Of particular concern to the IOM is the rise in climate-related migration. Currently, only 22% of countries have climate change policies that include considerations for migrants. Interestingly, the region with the fewest countries that have climate-change policies which consider migrants is Europe (just 9% of countries) while Africa leads the way with 32% of countries having such policies. The IOM believes that climate change will be the number one driver of human migration by the end of the century, potentially affecting hundreds of millions of people.

According to the IOM, only 34% of countries have policies in place to address possible displacements that arise as the result of natural disasters. These policies include plans to ensure temporary housing, food, and other necessities for people who have been displaced by natural disasters and, in some cases, these policies also address conflict-related displacements.

Economic migration

In 2019, approximately 169 million people were international migrant workers, representing 4.9% of the global labor force. In 2023, nearly 80% of employers worldwide reported difficulty in finding skilled talent domestically, and 55% reported a willingness to hire foreigners. However, according to the IOM, the forced exploitation of adult workers is three times higher for migrants than among non-migrants.

Currently, only 18% of countries worldwide have a structural and legal framework (such as special visas) in place to promote the safe and orderly importation of migrants for labor purposes. Europe leads with 73% of countries in the region having such policies, while the Americas lags behind with only 4% of countries having a formal framework in place to facilitate both the outflow and inflow of economic migrants. That being said, 82 countries have formal bilateral agreements in place for economic migrants, and 61 countries are signatories to regional agreements for economic migrants.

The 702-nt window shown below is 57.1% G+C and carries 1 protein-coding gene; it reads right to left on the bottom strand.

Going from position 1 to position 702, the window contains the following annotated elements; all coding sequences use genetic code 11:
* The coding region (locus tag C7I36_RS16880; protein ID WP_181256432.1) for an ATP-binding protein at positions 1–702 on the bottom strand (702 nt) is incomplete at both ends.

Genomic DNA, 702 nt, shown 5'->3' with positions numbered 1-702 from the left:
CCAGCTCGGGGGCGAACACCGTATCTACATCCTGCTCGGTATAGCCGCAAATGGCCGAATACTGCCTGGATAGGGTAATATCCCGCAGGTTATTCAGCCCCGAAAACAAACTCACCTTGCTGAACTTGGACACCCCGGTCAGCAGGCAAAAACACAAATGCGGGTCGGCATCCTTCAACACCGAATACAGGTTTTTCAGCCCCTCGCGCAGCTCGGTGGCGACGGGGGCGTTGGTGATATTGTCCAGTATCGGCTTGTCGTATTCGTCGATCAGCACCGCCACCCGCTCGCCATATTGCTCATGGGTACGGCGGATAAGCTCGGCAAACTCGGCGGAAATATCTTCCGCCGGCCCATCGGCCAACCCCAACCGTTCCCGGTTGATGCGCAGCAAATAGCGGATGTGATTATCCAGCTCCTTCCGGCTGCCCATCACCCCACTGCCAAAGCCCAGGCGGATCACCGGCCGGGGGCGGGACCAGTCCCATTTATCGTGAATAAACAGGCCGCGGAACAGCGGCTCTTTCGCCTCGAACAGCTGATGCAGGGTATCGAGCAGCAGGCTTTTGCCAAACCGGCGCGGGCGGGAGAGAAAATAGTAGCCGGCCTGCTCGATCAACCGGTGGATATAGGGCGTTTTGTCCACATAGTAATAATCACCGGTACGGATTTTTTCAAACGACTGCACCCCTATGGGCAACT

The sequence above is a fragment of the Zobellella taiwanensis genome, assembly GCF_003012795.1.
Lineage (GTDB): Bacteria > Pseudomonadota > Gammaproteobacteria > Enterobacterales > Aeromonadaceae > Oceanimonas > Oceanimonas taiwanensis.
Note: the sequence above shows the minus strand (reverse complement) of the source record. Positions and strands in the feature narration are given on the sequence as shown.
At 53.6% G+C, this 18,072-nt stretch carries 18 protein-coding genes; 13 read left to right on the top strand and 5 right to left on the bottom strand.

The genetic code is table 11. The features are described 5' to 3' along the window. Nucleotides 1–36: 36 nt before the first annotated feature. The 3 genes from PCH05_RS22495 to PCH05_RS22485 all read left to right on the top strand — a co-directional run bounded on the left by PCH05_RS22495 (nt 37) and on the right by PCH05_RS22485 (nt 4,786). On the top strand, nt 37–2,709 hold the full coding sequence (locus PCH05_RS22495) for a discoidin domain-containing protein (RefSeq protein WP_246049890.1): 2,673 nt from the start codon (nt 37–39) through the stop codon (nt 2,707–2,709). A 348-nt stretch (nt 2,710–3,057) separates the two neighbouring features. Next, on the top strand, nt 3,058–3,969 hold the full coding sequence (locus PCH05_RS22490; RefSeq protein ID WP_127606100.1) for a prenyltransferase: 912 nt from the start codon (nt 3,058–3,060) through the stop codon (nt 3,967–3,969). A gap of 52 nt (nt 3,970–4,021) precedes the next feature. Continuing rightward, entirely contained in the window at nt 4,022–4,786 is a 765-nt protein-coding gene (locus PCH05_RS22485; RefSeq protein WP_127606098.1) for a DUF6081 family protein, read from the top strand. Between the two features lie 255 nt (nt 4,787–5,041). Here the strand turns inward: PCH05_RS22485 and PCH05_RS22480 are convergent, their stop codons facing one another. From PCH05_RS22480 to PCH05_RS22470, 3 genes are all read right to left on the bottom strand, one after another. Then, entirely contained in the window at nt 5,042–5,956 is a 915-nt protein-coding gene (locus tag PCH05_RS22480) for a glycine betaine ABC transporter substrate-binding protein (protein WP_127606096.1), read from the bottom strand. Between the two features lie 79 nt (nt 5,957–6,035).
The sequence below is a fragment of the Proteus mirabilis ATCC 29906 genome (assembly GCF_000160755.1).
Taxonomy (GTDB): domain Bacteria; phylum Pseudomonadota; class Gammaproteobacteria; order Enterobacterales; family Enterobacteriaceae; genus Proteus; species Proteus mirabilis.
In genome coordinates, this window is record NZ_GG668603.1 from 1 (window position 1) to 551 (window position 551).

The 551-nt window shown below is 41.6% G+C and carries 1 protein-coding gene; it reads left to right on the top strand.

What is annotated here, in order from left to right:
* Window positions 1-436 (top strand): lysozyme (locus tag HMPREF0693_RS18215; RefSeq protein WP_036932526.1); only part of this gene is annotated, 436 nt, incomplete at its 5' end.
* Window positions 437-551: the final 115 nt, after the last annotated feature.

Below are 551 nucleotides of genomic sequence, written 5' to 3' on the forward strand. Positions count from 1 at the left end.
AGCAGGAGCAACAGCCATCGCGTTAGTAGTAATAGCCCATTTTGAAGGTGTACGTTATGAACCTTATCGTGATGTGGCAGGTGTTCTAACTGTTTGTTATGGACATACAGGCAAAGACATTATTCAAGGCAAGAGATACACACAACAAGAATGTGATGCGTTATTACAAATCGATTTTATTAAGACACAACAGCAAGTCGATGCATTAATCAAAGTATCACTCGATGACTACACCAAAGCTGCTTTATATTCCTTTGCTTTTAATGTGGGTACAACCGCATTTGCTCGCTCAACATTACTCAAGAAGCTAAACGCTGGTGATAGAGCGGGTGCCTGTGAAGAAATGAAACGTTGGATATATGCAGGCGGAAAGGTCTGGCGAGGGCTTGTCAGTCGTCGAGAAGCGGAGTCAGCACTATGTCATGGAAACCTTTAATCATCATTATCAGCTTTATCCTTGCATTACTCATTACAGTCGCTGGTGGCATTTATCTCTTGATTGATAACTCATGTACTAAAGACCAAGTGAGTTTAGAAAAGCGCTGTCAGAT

Issues faced

Unfortunately, the IOM acknowledges that there is a gap between existing legislation to protect the rights of migrants and to ensure the ethical recruitment of migrants and the reality on the ground, where migrants often face excessive recruitment fees, are subject to non-transparent recruitment practices, and are forced into debt bondage. Other issues facing labor migrants include discrimination, limited access to information about their rights, and difficulties in seeking judicial remedies when violations do occur.